"This trend of digital adoption is not going to reverse if the pandemic recedes, but it’s going to accelerate."
“It took us four years to reach 15 per cent adoption but it took us three months to reach 45 per cent digital adoption. This trend of digital adoption is not going to reverse if the pandemic recedes, but it’s going to accelerate” says Srivastava. He adds that online financing disbursement has also increased in the COVID pandemic. The company used to sanction around 20,000 cases a month pre-pandemic, but now that number has shot to around 37,000 - with around 1,000 disbursals happening in February alone.
It definitely appears as if things are returning to normalcy now, with most offices hesitantly reaching out to homebound employees, offering them the option to return to and work out of an office setup - after a gap of nearly two whole years. Will this affect the automobile industry? It likely will.
Srivastava explains that during COVID - most users actively moved away from public transport and shared mobility (with ride hailing apps like Ola and Uber) thanks to concerns about safety and sanitisation.
"Replacement buying is mostly aspirational whereas buying patterns during covid adhered more to conditional functionality."
“This pushed the trend of first time auto buyers coming into the segment. This was also the time we saw replacement car buying come down, since people were reluctant to upgrade their cars. Many felt this was not the right time to sell off their old car and buy a bigger car. Replacement buying is mostly aspirational whereas buying patterns during covid adhered more to conditional functionality.”
But he mentions another interesting trend that he noticed. Car buying became more utility focussed than aspiration focussed; which meant replacement car buyers came down and first time buyers and additional car buyers increased. However, this was not indicative of the car’s usage going up.
"During COVID lockdown, people were using their cars less, but they wanted to have the option of using a car."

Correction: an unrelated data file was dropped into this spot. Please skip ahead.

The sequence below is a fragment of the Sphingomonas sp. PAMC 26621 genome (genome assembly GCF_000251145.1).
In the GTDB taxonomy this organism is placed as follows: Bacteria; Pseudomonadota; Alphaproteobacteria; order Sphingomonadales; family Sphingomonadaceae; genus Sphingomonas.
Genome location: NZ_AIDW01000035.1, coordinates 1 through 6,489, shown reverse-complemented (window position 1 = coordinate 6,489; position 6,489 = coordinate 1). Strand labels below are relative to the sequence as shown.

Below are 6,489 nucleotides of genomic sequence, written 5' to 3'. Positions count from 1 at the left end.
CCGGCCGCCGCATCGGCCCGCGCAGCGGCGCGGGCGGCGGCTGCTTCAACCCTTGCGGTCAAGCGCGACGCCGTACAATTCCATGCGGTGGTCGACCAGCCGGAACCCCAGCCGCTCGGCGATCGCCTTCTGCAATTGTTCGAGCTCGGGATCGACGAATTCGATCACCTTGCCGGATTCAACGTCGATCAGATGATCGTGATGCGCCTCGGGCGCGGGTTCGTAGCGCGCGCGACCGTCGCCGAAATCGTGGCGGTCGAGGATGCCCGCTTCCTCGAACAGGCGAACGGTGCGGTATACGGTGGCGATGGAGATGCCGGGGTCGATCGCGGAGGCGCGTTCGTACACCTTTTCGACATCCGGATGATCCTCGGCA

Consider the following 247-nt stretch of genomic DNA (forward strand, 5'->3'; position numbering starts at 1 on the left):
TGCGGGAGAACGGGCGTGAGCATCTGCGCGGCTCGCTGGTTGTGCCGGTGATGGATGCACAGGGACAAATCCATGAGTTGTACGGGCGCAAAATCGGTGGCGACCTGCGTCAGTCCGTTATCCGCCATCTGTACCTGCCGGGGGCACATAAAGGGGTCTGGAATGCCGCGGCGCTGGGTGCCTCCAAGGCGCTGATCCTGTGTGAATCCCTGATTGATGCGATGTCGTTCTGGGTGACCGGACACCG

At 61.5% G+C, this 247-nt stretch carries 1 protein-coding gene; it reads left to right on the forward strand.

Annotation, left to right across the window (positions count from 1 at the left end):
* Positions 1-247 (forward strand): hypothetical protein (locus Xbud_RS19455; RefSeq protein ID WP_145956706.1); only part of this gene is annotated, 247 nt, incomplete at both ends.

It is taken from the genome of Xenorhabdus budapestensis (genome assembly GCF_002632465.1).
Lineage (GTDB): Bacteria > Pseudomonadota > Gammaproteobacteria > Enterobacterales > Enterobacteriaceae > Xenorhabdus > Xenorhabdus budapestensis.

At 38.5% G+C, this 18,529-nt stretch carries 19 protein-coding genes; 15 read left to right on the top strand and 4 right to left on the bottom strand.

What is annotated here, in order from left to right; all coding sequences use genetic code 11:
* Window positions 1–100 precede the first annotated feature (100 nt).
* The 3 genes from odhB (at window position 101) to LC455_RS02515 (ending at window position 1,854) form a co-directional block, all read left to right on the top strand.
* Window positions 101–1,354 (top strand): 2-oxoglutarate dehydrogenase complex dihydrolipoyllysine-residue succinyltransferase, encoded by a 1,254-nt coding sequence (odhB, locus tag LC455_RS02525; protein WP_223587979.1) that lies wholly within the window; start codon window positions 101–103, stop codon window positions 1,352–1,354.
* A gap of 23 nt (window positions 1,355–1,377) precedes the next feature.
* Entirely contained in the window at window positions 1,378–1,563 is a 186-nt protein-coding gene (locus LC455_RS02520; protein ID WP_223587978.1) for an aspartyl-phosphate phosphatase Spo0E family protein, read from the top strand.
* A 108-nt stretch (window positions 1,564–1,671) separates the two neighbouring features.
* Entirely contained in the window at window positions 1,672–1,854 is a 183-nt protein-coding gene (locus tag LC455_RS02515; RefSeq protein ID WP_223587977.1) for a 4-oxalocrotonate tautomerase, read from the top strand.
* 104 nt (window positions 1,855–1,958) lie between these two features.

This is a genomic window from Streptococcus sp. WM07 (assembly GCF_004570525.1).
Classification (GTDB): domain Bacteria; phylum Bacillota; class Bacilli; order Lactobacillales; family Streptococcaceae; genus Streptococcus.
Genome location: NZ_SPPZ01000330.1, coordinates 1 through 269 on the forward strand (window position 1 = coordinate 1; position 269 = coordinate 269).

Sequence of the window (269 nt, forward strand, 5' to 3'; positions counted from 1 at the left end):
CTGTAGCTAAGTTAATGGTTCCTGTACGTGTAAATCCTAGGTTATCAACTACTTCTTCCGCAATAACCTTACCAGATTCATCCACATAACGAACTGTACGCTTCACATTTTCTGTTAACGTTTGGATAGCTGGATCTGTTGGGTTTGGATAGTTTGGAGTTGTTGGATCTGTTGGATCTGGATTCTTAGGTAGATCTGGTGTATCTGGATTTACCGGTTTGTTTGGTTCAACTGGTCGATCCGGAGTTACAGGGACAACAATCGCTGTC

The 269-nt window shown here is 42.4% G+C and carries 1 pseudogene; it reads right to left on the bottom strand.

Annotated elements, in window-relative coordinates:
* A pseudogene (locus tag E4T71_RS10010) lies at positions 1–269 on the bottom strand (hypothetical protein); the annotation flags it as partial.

“People were using their cars less, but they wanted to have the option of using a car. People who could not afford even an entry level car - they were opting for used cars and this really pushed up the demand for used cars,” he explains.
However, there was also a shortage in the supply of used cars since people were more reluctant to sell the cars that they already owned. “There was an increase in demand but a decrease in transactions. When people go to offices again, I believe that replacement buying would go up again. It’s showing signs of inching back to normal. Before COVID, replacement buying rate was at around 26 per cent. During COVID, it came down to 17 per cent but now it’s back to 19 and a half percent - so things are slowly but surely going back to normal,” he says.
He adds that one thing that he learnt as a marketer in the pandemic is how to keep up with the different waves of the pandemic. He recalls that during the first wave, when factories were shut, the car production rates went to zero during the first lockdown.
“After the first wave, it took us 90 days to go back to making 6000 cars a day. However during the second wave, we hit 6000 cars per day again in just 18 days. the third wave did not impact as much both on the demand side as well as on the supply side. And I think going forward, I would expect further robustness in terms of demand and supply of goods and services,” he signs off.